• The major drawback of the Fourier transform is that all functions can not be transformed; for example, even simple functions like cannot be transformed, since the integral does not exist. Only functions that damp to zero sufficiently fast as have transforms.
    • As a rule of thumb;the more concentrated f ( t ) is, the more spread out is F (ω). In particular, if we &quot;squeeze&quot; a function in t , it spreads out in ω and vice-versa; and we cannot arbitrarily concentrate both the function and its Fourier transform.
    • An atom, and its Fourier Transform:
    • Note the both functions have circular symmetry. The atom is a sharp feature, whereas its transform is a broad smooth function.This illustrates the reciprocal relationship between a function and its Fourier transform.
    • A molecule, and its Fourier Transform:
    • The molecule consists of seven atoms. Its transform shows some detail, but the overall shape is still that of the atomic transform. We can consider the molecule as the convolution of the point atom structure and the atomic shape . Thus its transform is the product of the point atom transform and the atomic transform
    • If we think of concentration in terms of f living entirely on a set of finite measure, then we have the following beautiful result of Benedicks: Let f be a nonzero square integrable function on R. Then the Lebesgue measures of the sets { x, f(x) ≠ 0 } and {y, f^(y) ≠ 0 } cannot both be finite. Benedicks’s theorem
    • ( For those who are not familiar with the jargon of measure theory, a (measurable) subset A of R is of finite measure, if it can be covered by a countable union of intervals I k such that ( length of I k ) < ∞ .). This result is a significant generalization of the fact , well known to engineers, that a nonzero signal cannot be both time limited and band limited.
    • The rate at which a function decay at infinity can also be considered a measure of concentration. The following elegant result of Hardy’s states that both f and f^ cannot be very rapidly decreasing: Suppose f is a measurable function on R such that │f(x) │≤ A exp(-απx 2 ) and │ f^(y) │≤ B exp(-βπy 2 ) for some positive constants A,B, α,β then, if Hardy’s theorem :
    • i αβ > 1,then f must necessarily be a zero function a.e. ii αβ < 1, then there are infinitely many linearly independent functions iii αβ = 1, then f(x) = c exp(-απx 2 ) for some constant c.
    • For f ε L 1 ( R ), implies f = 0 a.e. Beurling’ Theorem │ f(x) ││f^(y) │exp( 2π │xy│) dx dy < ∞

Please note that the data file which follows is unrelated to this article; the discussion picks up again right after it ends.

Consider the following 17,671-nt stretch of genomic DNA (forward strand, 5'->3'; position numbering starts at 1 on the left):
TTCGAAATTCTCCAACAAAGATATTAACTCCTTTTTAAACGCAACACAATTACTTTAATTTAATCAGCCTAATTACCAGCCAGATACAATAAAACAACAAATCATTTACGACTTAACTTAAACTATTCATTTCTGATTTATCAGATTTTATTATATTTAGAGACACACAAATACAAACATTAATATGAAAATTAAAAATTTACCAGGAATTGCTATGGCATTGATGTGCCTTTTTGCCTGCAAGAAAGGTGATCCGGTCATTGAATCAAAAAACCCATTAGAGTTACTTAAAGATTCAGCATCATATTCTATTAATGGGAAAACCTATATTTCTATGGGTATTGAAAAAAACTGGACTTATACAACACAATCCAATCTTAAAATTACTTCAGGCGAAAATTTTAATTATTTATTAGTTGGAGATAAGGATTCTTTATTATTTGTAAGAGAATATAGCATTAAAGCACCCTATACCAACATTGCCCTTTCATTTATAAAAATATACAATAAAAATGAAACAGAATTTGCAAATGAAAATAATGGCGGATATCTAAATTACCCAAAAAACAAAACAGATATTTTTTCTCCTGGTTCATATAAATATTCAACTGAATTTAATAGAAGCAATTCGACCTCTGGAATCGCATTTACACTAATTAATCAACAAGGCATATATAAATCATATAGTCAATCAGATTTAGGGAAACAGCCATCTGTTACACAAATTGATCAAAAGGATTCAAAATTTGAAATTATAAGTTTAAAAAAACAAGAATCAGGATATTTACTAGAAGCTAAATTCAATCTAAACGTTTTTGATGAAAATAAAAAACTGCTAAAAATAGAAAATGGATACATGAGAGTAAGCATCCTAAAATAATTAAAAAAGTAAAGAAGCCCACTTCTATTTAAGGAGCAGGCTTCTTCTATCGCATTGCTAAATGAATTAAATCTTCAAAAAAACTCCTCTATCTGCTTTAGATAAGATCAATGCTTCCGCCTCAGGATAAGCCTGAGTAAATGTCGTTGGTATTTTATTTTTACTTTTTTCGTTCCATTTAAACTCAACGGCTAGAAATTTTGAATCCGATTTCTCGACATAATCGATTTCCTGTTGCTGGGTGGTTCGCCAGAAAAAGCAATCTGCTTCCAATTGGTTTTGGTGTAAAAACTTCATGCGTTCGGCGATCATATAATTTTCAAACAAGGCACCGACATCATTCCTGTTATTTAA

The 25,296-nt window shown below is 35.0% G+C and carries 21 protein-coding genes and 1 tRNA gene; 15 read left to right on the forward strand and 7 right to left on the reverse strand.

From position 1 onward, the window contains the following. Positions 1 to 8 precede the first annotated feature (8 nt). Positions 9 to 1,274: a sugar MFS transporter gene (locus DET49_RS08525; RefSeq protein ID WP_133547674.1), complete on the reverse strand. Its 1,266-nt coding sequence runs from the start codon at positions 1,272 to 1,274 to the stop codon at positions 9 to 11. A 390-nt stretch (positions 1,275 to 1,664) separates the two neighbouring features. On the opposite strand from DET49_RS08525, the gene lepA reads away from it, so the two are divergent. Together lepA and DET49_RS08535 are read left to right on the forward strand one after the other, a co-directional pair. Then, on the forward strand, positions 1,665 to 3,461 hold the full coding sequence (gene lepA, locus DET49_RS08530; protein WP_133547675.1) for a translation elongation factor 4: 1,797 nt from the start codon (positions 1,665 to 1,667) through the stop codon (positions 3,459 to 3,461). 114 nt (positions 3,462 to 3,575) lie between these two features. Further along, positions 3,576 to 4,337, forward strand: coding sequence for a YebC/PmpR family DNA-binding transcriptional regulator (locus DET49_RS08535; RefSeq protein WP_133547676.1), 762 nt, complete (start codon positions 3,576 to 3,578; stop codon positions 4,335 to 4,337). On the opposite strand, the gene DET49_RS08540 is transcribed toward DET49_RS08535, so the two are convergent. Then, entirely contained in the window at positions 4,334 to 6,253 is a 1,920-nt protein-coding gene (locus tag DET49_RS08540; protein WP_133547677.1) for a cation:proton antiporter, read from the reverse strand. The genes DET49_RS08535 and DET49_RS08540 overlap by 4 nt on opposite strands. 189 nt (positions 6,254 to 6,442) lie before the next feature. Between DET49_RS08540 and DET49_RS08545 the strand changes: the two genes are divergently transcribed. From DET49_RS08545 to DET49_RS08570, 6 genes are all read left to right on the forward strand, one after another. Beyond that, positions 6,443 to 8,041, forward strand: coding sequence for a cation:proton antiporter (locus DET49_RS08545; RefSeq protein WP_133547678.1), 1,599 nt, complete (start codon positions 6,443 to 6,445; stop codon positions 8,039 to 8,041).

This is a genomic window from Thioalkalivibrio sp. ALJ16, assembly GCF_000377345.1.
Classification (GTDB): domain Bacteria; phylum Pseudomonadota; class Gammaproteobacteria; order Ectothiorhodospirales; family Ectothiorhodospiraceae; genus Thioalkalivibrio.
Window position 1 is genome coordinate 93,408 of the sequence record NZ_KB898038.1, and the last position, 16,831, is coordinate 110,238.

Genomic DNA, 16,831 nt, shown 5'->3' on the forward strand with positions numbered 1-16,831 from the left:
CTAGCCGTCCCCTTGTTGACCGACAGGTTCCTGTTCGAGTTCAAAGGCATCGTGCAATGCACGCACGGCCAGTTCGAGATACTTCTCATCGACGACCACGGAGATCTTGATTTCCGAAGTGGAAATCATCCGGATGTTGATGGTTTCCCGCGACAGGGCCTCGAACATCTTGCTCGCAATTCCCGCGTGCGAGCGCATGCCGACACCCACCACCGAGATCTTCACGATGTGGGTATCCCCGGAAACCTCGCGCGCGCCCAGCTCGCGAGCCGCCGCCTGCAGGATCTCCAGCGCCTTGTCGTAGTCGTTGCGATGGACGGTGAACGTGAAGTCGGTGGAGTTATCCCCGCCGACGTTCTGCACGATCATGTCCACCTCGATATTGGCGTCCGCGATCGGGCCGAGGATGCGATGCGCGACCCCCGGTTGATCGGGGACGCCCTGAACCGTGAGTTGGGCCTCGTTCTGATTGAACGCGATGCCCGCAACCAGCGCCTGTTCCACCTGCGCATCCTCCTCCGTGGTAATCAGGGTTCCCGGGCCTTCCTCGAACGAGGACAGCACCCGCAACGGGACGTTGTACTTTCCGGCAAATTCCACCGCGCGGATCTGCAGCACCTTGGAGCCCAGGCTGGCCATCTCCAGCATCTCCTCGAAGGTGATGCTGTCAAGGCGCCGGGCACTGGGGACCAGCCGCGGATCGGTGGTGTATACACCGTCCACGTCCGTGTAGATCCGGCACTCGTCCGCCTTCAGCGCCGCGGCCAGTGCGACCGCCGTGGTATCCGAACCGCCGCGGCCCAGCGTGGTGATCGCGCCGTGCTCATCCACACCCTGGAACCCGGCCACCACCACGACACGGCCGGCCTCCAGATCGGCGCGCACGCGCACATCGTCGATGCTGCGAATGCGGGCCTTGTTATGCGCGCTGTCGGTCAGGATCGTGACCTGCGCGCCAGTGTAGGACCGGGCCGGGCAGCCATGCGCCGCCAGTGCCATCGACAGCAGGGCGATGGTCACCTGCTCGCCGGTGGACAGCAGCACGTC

• Generalizations of these results have been obtained for a variety of locally compact groups like Heisenberg groups, Motion groups, non-compact connected semi-simple Lie groups and connected nilpotent Lie groups
    • Joseph Fourier
    • Jean Baptiste Joseph Fourier (1768-1830) Administrator, Egyptologist, engineer, mathematician, physicist, revolutionary, soldier, and teacher; incredible as it may sound, Fourier was all these! Born on March 21, 1768 in Auxerre, France, orphaned at the age of ten, Fourier had a brilliant school career in the local Benedectine school in his home town.
    • His life was rich and varied: member and president of the local revolutionary committee during his youth, student at the Ecole Normale, teacher at the Ecole Polytechnique (where he succeeded the great Lagrange in the chair of Analysis and Mechanics), imprisoned several times thanks to rapidly shifting political ideologies in Paris, and finally as recognition of his distinguished service to science, he was elected permanent mathematical secretary of the French Academy of Sciences in 1822
    • His mathematical and science achievements are, of course, legion. He derived the partial differential equation that governs heat conduction, and, to study the problem of heat conduction, systematically developed the subject which later came to be known as Fourier analysis- a subject which was in its infancy during his time. Far transcending the particular subject of heat conduction, his work stimulated research in mathematical physics, which has since been often identified with the solution of boundary-value problems,
    • encompassing many natural occurrences such as sunspots, tides, and the weather. His work also had a great influence on the theory of functions of a real variable, one of the main branches of modern mathematics. Some of his great discoveries are contained in his celebrated treatise ‘ Th é orie analytique de la chaleur’ published in 1822. Fourier also made important contributions to probability theory, statistics, mechanics, optimization and linear programming.
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      • G.B.Folland, Fourier Analysis and its Applications, Wadsworth and Brooks/ Cole, U.S.A., 1992
    • Delhi Chennai Bangalore Mumbai Kolkata Vallabhbhai Vidya Nagar Kanpur Harmonic Analysis in India
    • Thank You